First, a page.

I is for Innocent/Injured Spouse Relief

I is for Innocent/Injured Spouse Relief

 I is for Innocent/Injured Spouse Relief – The Takeaway: When you file a joint return, you and your spouse share in the responsibility to pay the tax. The IRS can collect against each of you together or separately. This is called “joint ad several liability.” But what if the tax debt is not yours.

Differences between Injured Spouse vs. Innocent Spouse

Innocent spouse relief might be extended when your current or former spouse fails to report income, reported income improperly, or claimed improper deductions and credits. To qualify as an innocent spouse, the IRS says you must meet all of the following requirements:

  • You filed a joint return that had an understatement of tax (deficiency) that’s wholly credited to your spouse’s erroneous item. Erroneous items include the income received by your spouse but omitted from the return, as well as incorrectly reported deductions, credits, and property basis.
  • You establish that when you signed the return that you didn’t know and had no reason to know, that there was an understatement of tax.
  • Allowing for all pertinent facts, it would be unfair to hold you liable for the understatement of tax.
In summary, an innocent spouse is married to someone who, on their joint tax return, deliberately lied to the federal government by hiding or misreporting income or claimed too many write-offs to lower their tax bill. 

If you had no idea about this understatement at the time you signed your tax return form, the government doesn’t think you should be held accountable for the penalty. It might qualify you for innocent spouse relief from joint and several liability.

In contrast, an injured spouse is someone whose tax refund is used to cover the financial obligations of a current or former spouse. You would be an injured spouse if your share of the overpayment shown on your joint return was, or is expected to be, applied (offset) against your spouse’s legally enforceable past-due debts. To be considered an injured spouse, you must have paid federal income tax or claimed refundable tax credit, such as the Earned Income Credit or Additional Child Tax Credit on the joint return, and not be legally obligated to pay the debt of the spouse.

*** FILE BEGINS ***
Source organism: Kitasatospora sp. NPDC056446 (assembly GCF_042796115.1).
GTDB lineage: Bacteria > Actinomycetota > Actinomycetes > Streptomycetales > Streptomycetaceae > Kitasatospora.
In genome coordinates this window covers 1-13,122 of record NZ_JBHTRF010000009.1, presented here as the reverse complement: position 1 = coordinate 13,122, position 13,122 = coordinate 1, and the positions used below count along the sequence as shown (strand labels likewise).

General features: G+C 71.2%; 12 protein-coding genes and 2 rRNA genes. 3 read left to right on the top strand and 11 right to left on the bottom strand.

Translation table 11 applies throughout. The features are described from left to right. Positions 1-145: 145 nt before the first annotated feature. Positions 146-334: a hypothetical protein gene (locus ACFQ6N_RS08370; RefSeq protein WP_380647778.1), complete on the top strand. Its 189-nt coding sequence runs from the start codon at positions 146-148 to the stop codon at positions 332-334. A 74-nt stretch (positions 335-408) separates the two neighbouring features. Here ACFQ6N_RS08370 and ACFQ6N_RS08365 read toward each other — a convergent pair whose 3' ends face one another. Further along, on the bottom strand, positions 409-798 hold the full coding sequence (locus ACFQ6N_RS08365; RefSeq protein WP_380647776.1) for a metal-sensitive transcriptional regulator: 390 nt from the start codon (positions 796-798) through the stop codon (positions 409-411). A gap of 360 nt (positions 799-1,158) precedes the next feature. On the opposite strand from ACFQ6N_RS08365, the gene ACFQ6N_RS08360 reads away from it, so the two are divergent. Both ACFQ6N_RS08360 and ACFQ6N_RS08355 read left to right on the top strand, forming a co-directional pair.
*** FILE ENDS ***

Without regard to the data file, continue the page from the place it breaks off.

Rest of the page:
I is for Injured/Innocent Spouse ReliefRules for Injured Spouse vs. Innocent Spouse

If you file a joint return with your spouse, the IRS will not automatically distinguish between you and your partner when collecting tax dollars from either of you, even if your spouse’s debt existed well before the marriage. The IRS has the legal right to offset some or all of a refund to apply to unpaid financial responsibilities such as:

  • Federal taxes
  • State income taxes
  • State unemployment compensation debts
  • Child or spousal support payments
  • Federal nontax debt, such as defaulted student loans

When the IRS applies a person’s refund to past liability, they will mail a formal Notice of Offset to the taxpayer’s address. At this time, the taxpayer whose refund was seized or offset has the opportunity to file an injured spouse claim. 

 I is for Innocent/Injured Spouse Relief 

Innocent spouses face more severe problems than injured spouses. When you complete a tax return, you sign your return with penalties under perjury. Even if you were unaware of your spouse’s understatement, the IRS counts this misrepresentation as tax fraud and imposes serious consequences for it. Legally, if the IRS suspects fraud in your joint return, the IRS can:

  • Impose Penalties and Fees
  • Make Criminal Charges

For relief of liability from the above penalties, you can file an innocent spouse claim. The innocent spouse rule stipulates that you must have signed and filed a joint return without full knowledge of your spouse’s real financial situation. Married persons who did not file joint returns, but live in community property states, may also qualify for innocent spouse relief. 

When deciding on the situation that is best for you, you need to make sure you know the differences between innocent and injured spouse as they are very different.

SFS Tax Problem Solutions specializes in tax resolution.

 

Our Certified Tax Resolution Specialist and Advanced Tax Crypto Expert, Jeffrey Schneider, EA, understands the differences and nuances between injured or innocent spouse relief and can guide you in making the correct determination. If you want an expert tax resolution specialist who knows how to navigate the IRS maze, reach out to our firm.  If you want an expert tax resolution specialist who knows how to navigate the IRS maze, reach out to our firm. We’ll schedule a no-obligation confidential consultation to explain your options   http://bit.ly/2Hh7cEl.